THE OBAMA ENDORSEMENT
With that liberal record, you better hope
What a fallacious endorsement of Barack Obama for president (Star Tribune, Oct. 26)! Do you seriously recommend that we "hope" that Obama can bring a "bipartisan approach to addressing problems in Washington" when he boasts the most liberal voting record in the U.S. Senate and while Nancy Pelosi and Harry Reid are captains in the House and Senate?
JUDITH A. O'DONNELL, ST. PAUL
I am writing to urge voters to elect John McCain as our next president. He has devoted his life to serving our country with honor. He has the experience, leadership skills and the character virtues necessary to keep America safe and strong. He is right on so many of the issues that affect us here in Minnesota -- tax relief, protection of the unborn, energy independence, and protection from the threat of terrorism.
DEB MCNally, Morris, Minn.
The Star Tribune is supporting Obama, hoping -- underline "hoping" -- that he can bring about reform and change as he said he would do in a speech that he gave at the Democratic National Convention in 2004.
The paper has listed a number of Obama shortcomings -- lack of experience, breaking his pledge to abide by federal campaign spending limits, his less-than-convincing use of a scalpel on the federal budget, his possible inability to fulfill promises he made on the campaign trail. Sen. McCain's shortcomings were also spelled out.
The above-listed "lacks" almost cancel out the reasons the Star Tribune gave for endorsing him for president.
JAMES D. LYNN, BURNSVILLE
THE COLEMAN ENDORSEMENT
Where has the Strib been the last six years?
After reading the Star Tribune's Oct. 26 endorsement of Norm Coleman for the U.S. Senate, one would think that Coleman has suddenly transformed himself into a bipartisan, independent-thinking, positive-campaigning politician.
However, Coleman's record shows that his first priority is to execute and support those actions that will best advance his political career.
He spoke of being a bipartisan senator six years ago when he first ran for the U.S. Senate, but instead was the one of the most partisan supporters of President Bush's policies. His current move toward the political center and his decision to drop his negative ads were only done to advance his reelection prospects.
Instead of a "transformed" candidate, all you're seeing is a slick politician who's been able to dupe a newspaper's editorial staff.
JOHN LEMANSKI, OAKDALE
I was disappointed with your endorsement of Norm Coleman for reelection. Rather than concentrating on issues important to the majority of Minnesotans, the Star Tribune seemed more impressed that Coleman's reelection would enhance his seniority in a minority Republican senatorial hierarchy and provide a check on the Democratic majority.
Coleman is hardly the "moderate" you portray. You neglected to mention his support for the war in Iraq, financial deregulation, Bush judicial appointments and the social agenda of the religious right. Equal rights for all citizens, preventing the overturn of Roe vs. Wade and preventing the introduction of creationism and Intelligent Design into our public school curriculum are far more important than Coleman's position in the Republican hierarchy.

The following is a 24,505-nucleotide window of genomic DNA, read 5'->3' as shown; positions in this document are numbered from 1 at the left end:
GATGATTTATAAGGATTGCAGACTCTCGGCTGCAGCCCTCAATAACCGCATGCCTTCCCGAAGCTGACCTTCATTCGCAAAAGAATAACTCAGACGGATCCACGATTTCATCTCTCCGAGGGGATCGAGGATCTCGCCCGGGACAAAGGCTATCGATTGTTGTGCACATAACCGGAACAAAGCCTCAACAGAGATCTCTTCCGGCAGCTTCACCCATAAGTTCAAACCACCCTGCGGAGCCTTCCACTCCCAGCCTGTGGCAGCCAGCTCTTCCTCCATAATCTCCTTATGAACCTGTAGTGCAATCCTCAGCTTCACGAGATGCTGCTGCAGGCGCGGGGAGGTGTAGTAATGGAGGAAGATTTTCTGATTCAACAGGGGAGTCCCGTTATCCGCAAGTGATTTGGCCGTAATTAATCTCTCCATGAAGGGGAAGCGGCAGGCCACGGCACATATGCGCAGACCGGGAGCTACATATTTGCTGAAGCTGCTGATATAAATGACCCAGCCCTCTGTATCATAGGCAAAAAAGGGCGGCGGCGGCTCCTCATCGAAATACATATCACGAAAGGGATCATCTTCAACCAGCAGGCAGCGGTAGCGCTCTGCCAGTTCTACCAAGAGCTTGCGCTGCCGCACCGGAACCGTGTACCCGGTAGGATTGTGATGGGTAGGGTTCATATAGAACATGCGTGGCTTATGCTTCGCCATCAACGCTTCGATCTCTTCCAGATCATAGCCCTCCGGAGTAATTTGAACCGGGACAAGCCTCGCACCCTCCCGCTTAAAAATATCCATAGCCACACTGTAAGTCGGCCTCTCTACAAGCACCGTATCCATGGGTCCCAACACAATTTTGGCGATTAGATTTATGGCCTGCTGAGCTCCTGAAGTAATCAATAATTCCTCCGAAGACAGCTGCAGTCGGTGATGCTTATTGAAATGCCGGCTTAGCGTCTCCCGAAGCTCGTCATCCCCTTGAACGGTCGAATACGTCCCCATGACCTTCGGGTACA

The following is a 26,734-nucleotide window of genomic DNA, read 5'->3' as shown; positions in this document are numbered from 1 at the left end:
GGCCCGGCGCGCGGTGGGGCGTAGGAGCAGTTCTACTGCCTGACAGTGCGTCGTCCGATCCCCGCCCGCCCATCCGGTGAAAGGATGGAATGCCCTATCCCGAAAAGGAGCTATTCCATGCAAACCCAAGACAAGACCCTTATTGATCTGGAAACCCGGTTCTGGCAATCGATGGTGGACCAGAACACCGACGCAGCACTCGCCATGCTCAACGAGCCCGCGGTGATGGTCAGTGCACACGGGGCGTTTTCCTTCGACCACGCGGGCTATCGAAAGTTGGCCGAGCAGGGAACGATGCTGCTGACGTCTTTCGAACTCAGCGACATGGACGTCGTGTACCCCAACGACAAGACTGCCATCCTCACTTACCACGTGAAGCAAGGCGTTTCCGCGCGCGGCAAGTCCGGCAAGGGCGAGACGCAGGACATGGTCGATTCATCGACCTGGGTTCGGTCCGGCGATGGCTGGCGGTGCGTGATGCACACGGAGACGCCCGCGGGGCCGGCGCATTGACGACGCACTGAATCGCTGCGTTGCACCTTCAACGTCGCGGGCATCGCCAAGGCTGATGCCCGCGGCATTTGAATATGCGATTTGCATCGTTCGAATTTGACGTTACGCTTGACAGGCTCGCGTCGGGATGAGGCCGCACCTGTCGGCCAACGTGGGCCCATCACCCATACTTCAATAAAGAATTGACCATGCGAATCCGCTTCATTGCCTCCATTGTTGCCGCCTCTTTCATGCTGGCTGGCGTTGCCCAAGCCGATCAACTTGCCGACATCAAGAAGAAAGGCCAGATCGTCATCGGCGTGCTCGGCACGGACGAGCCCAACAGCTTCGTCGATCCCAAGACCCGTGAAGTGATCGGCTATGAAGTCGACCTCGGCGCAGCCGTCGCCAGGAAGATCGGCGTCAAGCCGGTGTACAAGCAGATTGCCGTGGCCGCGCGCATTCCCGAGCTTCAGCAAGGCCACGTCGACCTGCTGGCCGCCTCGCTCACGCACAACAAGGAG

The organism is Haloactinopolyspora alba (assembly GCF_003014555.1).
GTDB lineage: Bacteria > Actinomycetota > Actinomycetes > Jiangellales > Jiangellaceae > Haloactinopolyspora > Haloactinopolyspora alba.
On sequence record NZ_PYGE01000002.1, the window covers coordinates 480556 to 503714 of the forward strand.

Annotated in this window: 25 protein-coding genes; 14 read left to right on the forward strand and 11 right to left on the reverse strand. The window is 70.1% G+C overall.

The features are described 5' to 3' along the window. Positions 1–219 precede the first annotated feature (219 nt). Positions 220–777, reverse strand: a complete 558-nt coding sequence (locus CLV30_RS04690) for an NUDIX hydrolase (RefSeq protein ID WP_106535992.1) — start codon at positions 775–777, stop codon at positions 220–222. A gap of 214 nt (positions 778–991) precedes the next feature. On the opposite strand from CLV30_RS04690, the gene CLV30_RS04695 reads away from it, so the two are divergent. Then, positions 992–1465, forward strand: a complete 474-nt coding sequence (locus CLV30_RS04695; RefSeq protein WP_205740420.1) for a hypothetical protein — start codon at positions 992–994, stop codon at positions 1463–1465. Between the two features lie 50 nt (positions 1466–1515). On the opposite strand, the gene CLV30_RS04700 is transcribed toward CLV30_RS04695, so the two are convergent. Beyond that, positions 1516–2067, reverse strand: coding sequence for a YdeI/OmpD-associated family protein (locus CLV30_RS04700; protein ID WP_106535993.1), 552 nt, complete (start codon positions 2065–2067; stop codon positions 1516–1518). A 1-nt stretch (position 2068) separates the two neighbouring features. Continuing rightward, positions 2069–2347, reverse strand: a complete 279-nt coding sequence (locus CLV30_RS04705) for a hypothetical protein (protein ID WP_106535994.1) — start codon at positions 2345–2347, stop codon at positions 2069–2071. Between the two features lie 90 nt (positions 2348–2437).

ARTHUR J. HOROWITZ, HOPKINS
Downey is a better fit for today's Edina
Your Oct. 23 endorsement of Ron Erhardt for the House 41A seat was expected. We write to provide facts that should have been included in your editorial to provide a complete picture of the Edina political community. Keith Downey's commitment to Edina (raised here by a teacher and coach), his energy and his intelligence are what the city needs in these turbulent times.
More than two years ago -- long before the gas-tax battle, which is sadly overemphasized by your paper -- a group of leading Edina Republicans joined Keith Downey in his polite quest to succeed Erhardt. Leaders of that group have worked hard in Edina, and beyond, for years, chairing and working on campaigns for Roy Terwilliger, Dave Durenberger, Jim Ramstad, Geoff Michel, Erik Paulsen and Tim Pawlenty. We felt it was time to make way for the next generation of leaders, like Keith. We appreciate Ron's past service. We regret his commitment to caucus with the Democrats if elected.
Downey resoundingly won the endorsement, based on his hard work and his merits. He is an exceptional person and his willingness to commit to public service is greatly appreciated. We care about the future of Edina and our state. From that perspective there is no question that Edinans have one choice who will serve in the intelligent, fiscally conservative tradition that Edinans hold dear. That candidate is Keith Downey.
LAURA HEMLER, EDINA, AND
Gene Holderness, Edina;
cochairs, Keith Downey for Legislature
SWENSON FOR THE BENCH
Hennepin County is lucky to have him
As chief public defender in Hennepin County for almost eight years, I can tell you that Chief Judge James Swenson is hard-working, thoughtful, patient and fair.
In his five months as chief judge he has shown true leadership by reaching out to all justice partners and the community in an effort to enhance the quality of justice in Hennepin County. He cares deeply about the people who must access the court system, understanding that a society must have a fair and impartial forum in which to resolve disputes.
Judge Swenson is also innovative and effective in his efforts to reform how the justice system serves the public. His experience and keen ability to analyze data make him an effective problem-solver. Hennepin County is fortunate to have Chief Judge James Swenson lead the court system through these difficult economic times, and he deserves our support.
CHIEF PUBLIC DEFENDER, MINNEAPOLIS
Saturday's editorial incorrectly identified state Rep. Julie Bunn as a current member of the Macalester College faculty. She was on the college's faculty from 1992 until 2000.